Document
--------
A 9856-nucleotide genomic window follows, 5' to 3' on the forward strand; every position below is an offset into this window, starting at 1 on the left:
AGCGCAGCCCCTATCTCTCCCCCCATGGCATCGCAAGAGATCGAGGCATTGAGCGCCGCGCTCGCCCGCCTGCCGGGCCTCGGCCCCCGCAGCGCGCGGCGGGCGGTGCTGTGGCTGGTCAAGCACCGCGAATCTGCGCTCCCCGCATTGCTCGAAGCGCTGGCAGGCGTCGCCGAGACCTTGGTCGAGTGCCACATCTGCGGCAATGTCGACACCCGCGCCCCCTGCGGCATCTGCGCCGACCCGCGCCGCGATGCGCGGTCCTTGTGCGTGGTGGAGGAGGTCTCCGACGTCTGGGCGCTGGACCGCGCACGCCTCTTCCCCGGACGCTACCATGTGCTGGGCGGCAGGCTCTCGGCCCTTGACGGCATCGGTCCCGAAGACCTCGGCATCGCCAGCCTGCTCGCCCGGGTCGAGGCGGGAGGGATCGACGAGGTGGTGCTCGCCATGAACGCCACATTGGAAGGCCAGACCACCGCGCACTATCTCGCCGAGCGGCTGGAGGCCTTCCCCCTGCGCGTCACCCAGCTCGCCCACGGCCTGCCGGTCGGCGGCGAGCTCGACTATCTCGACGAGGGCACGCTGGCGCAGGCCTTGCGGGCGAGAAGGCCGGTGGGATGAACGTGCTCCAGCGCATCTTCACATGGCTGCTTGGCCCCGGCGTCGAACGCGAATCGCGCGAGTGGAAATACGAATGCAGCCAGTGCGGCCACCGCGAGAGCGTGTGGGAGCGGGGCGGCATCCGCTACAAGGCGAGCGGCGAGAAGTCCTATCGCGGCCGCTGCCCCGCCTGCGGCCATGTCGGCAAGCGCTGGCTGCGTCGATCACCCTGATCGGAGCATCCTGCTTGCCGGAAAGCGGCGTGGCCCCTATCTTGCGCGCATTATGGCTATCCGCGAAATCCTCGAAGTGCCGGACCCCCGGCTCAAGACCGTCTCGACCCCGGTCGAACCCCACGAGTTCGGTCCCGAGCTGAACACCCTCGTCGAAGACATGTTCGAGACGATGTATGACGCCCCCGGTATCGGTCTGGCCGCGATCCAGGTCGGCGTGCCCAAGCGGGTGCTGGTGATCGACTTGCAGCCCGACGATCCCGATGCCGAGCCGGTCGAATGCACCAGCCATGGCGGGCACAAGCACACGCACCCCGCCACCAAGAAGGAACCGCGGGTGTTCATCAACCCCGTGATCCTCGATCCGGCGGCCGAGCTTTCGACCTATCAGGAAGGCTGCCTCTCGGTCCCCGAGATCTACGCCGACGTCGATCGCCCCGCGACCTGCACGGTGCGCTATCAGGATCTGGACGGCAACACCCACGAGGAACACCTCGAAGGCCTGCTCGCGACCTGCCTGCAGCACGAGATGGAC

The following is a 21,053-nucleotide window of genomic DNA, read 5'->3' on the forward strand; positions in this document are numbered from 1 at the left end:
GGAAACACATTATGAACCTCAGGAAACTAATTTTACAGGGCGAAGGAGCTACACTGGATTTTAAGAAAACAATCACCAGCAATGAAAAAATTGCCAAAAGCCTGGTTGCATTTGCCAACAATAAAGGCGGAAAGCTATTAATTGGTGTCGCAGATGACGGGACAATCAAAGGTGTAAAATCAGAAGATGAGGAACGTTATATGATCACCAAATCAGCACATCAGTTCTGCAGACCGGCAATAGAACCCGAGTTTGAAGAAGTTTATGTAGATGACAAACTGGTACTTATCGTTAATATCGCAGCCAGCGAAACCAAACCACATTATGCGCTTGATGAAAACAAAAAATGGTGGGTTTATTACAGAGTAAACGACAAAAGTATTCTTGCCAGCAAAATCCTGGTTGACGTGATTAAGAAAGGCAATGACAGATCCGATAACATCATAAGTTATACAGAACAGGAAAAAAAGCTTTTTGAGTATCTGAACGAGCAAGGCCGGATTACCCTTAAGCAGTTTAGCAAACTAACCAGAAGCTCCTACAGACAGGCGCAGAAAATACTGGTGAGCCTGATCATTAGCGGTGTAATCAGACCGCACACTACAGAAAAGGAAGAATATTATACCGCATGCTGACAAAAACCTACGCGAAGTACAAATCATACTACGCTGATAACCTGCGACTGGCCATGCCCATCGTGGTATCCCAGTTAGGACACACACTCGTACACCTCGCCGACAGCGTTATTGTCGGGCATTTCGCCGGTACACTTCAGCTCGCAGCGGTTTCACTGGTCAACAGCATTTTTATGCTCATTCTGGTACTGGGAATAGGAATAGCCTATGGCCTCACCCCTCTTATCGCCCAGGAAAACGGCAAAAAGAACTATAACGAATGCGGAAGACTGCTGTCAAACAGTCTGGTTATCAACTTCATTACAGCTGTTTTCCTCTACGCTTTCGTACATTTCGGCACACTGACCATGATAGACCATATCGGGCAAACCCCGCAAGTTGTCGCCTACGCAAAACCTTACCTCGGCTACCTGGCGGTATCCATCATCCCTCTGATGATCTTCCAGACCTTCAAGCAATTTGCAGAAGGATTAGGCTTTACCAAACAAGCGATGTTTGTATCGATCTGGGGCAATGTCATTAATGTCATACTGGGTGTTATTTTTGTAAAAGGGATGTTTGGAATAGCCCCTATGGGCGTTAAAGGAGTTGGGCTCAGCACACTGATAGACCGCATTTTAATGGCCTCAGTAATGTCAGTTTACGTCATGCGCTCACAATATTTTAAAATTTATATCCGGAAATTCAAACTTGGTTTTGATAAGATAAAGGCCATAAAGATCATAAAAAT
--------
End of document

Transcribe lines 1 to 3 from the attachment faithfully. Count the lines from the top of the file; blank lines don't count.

A 9856-nucleotide genomic window follows, 5' to 3' on the forward strand; every position below is an offset into this window, starting at 1 on the left:
AGCGCAGCCCCTATCTCTCCCCCCATGGCATCGCAAGAGATCGAGGCATTGAGCGCCGCGCTCGCCCGCCTGCCGGGCCTCGGCCCCCGCAGCGCGCGGCGGGCGGTGCTGTGGCTGGTCAAGCACCGCGAATCTGCGCTCCCCGCATTGCTCGAAGCGCTGGCAGGCGTCGCCGAGACCTTGGTCGAGTGCCACATCTGCGGCAATGTCGACACCCGCGCCCCCTGCGGCATCTGCGCCGACCCGCGCCGCGATGCGCGGTCCTTGTGCGTGGTGGAGGAGGTCTCCGACGTCTGGGCGCTGGACCGCGCACGCCTCTTCCCCGGACGCTACCATGTGCTGGGCGGCAGGCTCTCGGCCCTTGACGGCATCGGTCCCGAAGACCTCGGCATCGCCAGCCTGCTCGCCCGGGTCGAGGCGGGAGGGATCGACGAGGTGGTGCTCGCCATGAACGCCACATTGGAAGGCCAGACCACCGCGCACTATCTCGCCGAGCGGCTGGAGGCCTTCCCCCTGCGCGTCACCCAGCTCGCCCACGGCCTGCCGGTCGGCGGCGAGCTCGACTATCTCGACGAGGGCACGCTGGCGCAGGCCTTGCGGGCGAGAAGGCCGGTGGGATGAACGTGCTCCAGCGCATCTTCACATGGCTGCTTGGCCCCGGCGTCGAACGCGAATCGCGCGAGTGGAAATACGAATGCAGCCAGTGCGGCCACCGCGAGAGCGTGTGGGAGCGGGGCGGCATCCGCTACAAGGCGAGCGGCGAGAAGTCCTATCGCGGCCGCTGCCCCGCCTGCGGCCATGTCGGCAAGCGCTGGCTGCGTCGATCACCCTGATCGGAGCATCCTGCTTGCCGGAAAGCGGCGTGGCCCCTATCTTGCGCGCATTATGGCTATCCGCGAAATCCTCGAAGTGCCGGACCCCCGGCTCAAGACCGTCTCGACCCCGGTCGAACCCCACGAGTTCGGTCCCGAGCTGAACACCCTCGTCGAAGACATGTTCGAGACGATGTATGACGCCCCCGGTATCGGTCTGGCCGCGATCCAGGTCGGCGTGCCCAAGCGGGTGCTGGTGATCGACTTGCAGCCCGACGATCCCGATGCCGAGCCGGTCGAATGCACCAGCCATGGCGGGCACAAGCACACGCACCCCGCCACCAAGAAGGAACCGCGGGTGTTCATCAACCCCGTGATCCTCGATCCGGCGGCCGAGCTTTCGACCTATCAGGAAGGCTGCCTCTCGGTCCCCGAGATCTACGCCGACGTCGATCGCCCCGCGACCTGCACGGTGCGCTATCAGGATCTGGACGGCAACACCCACGAGGAACACCTCGAAGGCCTGCTCGCGACCTGCCTGCAGCACGAGATGGAC

The following is a 21,053-nucleotide window of genomic DNA, read 5'->3' on the forward strand; positions in this document are numbered from 1 at the left end: